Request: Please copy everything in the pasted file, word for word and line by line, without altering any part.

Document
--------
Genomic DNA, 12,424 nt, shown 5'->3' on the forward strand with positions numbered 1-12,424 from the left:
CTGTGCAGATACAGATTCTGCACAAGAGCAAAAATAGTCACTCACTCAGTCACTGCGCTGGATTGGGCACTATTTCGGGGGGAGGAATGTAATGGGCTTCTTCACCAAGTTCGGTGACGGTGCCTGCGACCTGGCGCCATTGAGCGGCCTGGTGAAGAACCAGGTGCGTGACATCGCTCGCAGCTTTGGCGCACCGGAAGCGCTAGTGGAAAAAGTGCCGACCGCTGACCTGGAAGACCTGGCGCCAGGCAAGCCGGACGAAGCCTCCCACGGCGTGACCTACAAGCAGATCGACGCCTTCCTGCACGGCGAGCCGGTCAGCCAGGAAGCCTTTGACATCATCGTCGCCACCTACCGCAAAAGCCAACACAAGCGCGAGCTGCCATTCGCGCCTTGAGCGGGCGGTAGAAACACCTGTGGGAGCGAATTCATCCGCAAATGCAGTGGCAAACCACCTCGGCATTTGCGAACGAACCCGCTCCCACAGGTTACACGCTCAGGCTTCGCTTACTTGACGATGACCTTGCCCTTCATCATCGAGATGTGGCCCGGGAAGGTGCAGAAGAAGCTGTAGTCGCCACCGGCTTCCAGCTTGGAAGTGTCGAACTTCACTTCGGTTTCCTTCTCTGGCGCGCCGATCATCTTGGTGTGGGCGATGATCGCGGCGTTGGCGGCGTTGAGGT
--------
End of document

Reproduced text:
Genomic DNA, 12,424 nt, shown 5'->3' on the forward strand with positions numbered 1-12,424 from the left:
CTGTGCAGATACAGATTCTGCACAAGAGCAAAAATAGTCACTCACTCAGTCACTGCGCTGGATTGGGCACTATTTCGGGGGGAGGAATGTAATGGGCTTCTTCACCAAGTTCGGTGACGGTGCCTGCGACCTGGCGCCATTGAGCGGCCTGGTGAAGAACCAGGTGCGTGACATCGCTCGCAGCTTTGGCGCACCGGAAGCGCTAGTGGAAAAAGTGCCGACCGCTGACCTGGAAGACCTGGCGCCAGGCAAGCCGGACGAAGCCTCCCACGGCGTGACCTACAAGCAGATCGACGCCTTCCTGCACGGCGAGCCGGTCAGCCAGGAAGCCTTTGACATCATCGTCGCCACCTACCGCAAAAGCCAACACAAGCGCGAGCTGCCATTCGCGCCTTGAGCGGGCGGTAGAAACACCTGTGGGAGCGAATTCATCCGCAAATGCAGTGGCAAACCACCTCGGCATTTGCGAACGAACCCGCTCCCACAGGTTACACGCTCAGGCTTCGCTTACTTGACGATGACCTTGCCCTTCATCATCGAGATGTGGCCCGGGAAGGTGCAGAAGAAGCTGTAGTCGCCACCGGCTTCCAGCTTGGAAGTGTCGAACTTCACTTCGGTTTCCTTCTCTGGCGCGCCGATCATCTTGGTGTGGGCGATGATCGCGGCGTTGGCGGCGTTGAGGT